Lentil Nutrition Facts

Lentils are one of the world’s oldest health foods. These beans were first cultivated in the Middle East around 8,000 B.C. and have subsequently spread west. The Greeks considered the bean a poor man’s food but a royal feast by the Egyptians. The lentil came to the Americas in the early 16th century. During WWII, it became famous as a low-cost, high-protein meat substitute. The lens-shaped bean comes in a variety of shapes and sizes. The most prevalent colors are brown, green, and red. Dietitians prefer gluten-free cuisine since it is abundant in nutrients.

How To Cook Lentils?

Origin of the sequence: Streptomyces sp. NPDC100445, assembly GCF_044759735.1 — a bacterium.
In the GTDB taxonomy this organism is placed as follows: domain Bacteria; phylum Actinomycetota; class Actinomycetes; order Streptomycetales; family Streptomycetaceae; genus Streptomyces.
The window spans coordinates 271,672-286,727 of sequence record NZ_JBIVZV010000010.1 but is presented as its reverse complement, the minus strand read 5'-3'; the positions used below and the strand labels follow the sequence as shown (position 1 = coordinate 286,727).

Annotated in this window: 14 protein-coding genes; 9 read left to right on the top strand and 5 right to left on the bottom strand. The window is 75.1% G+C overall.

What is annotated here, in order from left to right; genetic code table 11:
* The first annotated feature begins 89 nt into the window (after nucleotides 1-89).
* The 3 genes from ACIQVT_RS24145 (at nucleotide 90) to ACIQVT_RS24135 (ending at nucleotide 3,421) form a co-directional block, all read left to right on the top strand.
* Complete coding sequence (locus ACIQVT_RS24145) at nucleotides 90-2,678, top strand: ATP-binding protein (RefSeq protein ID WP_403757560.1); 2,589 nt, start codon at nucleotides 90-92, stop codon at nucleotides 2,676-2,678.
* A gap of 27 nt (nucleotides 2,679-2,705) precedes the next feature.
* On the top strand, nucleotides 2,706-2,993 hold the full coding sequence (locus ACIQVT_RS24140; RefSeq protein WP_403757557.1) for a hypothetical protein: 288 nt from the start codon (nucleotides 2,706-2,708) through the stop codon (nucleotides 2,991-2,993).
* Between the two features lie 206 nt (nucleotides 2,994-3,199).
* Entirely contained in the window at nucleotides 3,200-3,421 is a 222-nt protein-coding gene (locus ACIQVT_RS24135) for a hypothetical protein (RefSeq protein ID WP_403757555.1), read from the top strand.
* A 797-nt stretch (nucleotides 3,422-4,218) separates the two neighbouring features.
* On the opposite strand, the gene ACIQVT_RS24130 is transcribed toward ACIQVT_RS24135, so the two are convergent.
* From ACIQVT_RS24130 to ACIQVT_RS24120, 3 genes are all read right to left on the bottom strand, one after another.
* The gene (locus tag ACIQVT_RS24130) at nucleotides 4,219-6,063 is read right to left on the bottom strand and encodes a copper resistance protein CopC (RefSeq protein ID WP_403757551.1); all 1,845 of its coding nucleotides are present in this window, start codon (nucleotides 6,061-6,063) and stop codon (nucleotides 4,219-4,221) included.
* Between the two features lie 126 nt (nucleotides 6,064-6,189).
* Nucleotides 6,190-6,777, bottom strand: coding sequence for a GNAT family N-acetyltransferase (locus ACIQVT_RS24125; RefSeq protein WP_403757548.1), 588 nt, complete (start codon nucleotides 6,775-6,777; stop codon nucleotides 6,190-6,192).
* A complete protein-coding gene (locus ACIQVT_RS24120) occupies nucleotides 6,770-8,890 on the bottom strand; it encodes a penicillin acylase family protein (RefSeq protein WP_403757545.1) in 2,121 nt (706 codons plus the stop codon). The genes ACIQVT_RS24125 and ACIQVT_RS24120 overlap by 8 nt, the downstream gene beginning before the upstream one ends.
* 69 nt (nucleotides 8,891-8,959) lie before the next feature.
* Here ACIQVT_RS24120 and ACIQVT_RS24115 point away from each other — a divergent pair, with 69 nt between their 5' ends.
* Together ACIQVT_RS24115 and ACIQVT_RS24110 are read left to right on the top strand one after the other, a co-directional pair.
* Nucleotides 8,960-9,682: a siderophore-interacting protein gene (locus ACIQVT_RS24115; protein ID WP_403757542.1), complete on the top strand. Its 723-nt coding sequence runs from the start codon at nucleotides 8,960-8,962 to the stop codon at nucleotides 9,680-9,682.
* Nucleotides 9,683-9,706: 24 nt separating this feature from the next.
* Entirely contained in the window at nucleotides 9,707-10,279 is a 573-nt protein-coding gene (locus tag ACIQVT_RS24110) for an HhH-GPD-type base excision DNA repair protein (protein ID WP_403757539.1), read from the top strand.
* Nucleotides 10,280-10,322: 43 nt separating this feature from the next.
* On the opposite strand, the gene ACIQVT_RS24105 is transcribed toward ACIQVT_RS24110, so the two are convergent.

Discover how to cook lentils every time precisely! They’re delicious, nutritious, and simple to prepare, and they’re an excellent way to add protein to salads, side dishes, and more. Split lentils take only 5–10 minutes to prepare, whereas other varieties take 20–30 minutes. Additionally, unlike other legumes, lentils do not require pre-soaking before cooking. Lentils are simple to prepare.

Compared to many other legumes, they require no pre-soaking and may be cooked in less than 30 minutes. Alternatively, you can use canned lentils, and it is preferable to rinse them before cooking to remove any contaminants.

Black Lentils Nutrition Facts

Lentils are good for your health! Black Lentils are high in fiber and complex carbohydrates, and they are a great vegetarian protein substitute. Even better, they are easy to cook. A half-cup of dry lentils can produce over a cup of cooked lentils. Each serving contains about 9 grams of protein and 80 percent of your daily fiber needs. This makes lentils an excellent choice for people on a gluten-free diet.